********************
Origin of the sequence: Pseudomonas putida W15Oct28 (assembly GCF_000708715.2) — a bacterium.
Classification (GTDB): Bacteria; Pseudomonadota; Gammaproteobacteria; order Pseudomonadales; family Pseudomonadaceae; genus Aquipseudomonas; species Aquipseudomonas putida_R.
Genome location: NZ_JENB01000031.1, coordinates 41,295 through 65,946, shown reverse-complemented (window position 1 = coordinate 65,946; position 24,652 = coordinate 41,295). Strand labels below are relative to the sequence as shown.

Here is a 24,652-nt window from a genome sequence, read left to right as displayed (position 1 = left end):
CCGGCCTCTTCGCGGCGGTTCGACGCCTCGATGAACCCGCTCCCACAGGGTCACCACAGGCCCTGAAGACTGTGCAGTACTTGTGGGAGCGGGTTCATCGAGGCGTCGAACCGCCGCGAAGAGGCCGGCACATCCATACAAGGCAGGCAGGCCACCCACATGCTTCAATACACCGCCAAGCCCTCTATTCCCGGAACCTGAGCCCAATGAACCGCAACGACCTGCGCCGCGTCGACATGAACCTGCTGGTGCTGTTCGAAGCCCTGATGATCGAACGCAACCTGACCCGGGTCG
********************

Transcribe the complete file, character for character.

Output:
Origin of the sequence: Pseudomonas putida W15Oct28 (assembly GCF_000708715.2) — a bacterium.
Classification (GTDB): Bacteria; Pseudomonadota; Gammaproteobacteria; order Pseudomonadales; family Pseudomonadaceae; genus Aquipseudomonas; species Aquipseudomonas putida_R.
Genome location: NZ_JENB01000031.1, coordinates 41,295 through 65,946, shown reverse-complemented (window position 1 = coordinate 65,946; position 24,652 = coordinate 41,295). Strand labels below are relative to the sequence as shown.

Here is a 24,652-nt window from a genome sequence, read left to right as displayed (position 1 = left end):
CCGGCCTCTTCGCGGCGGTTCGACGCCTCGATGAACCCGCTCCCACAGGGTCACCACAGGCCCTGAAGACTGTGCAGTACTTGTGGGAGCGGGTTCATCGAGGCGTCGAACCGCCGCGAAGAGGCCGGCACATCCATACAAGGCAGGCAGGCCACCCACATGCTTCAATACACCGCCAAGCCCTCTATTCCCGGAACCTGAGCCCAATGAACCGCAACGACCTGCGCCGCGTCGACATGAACCTGCTGGTGCTGTTCGAAGCCCTGATGATCGAACGCAACCTGACCCGGGTCG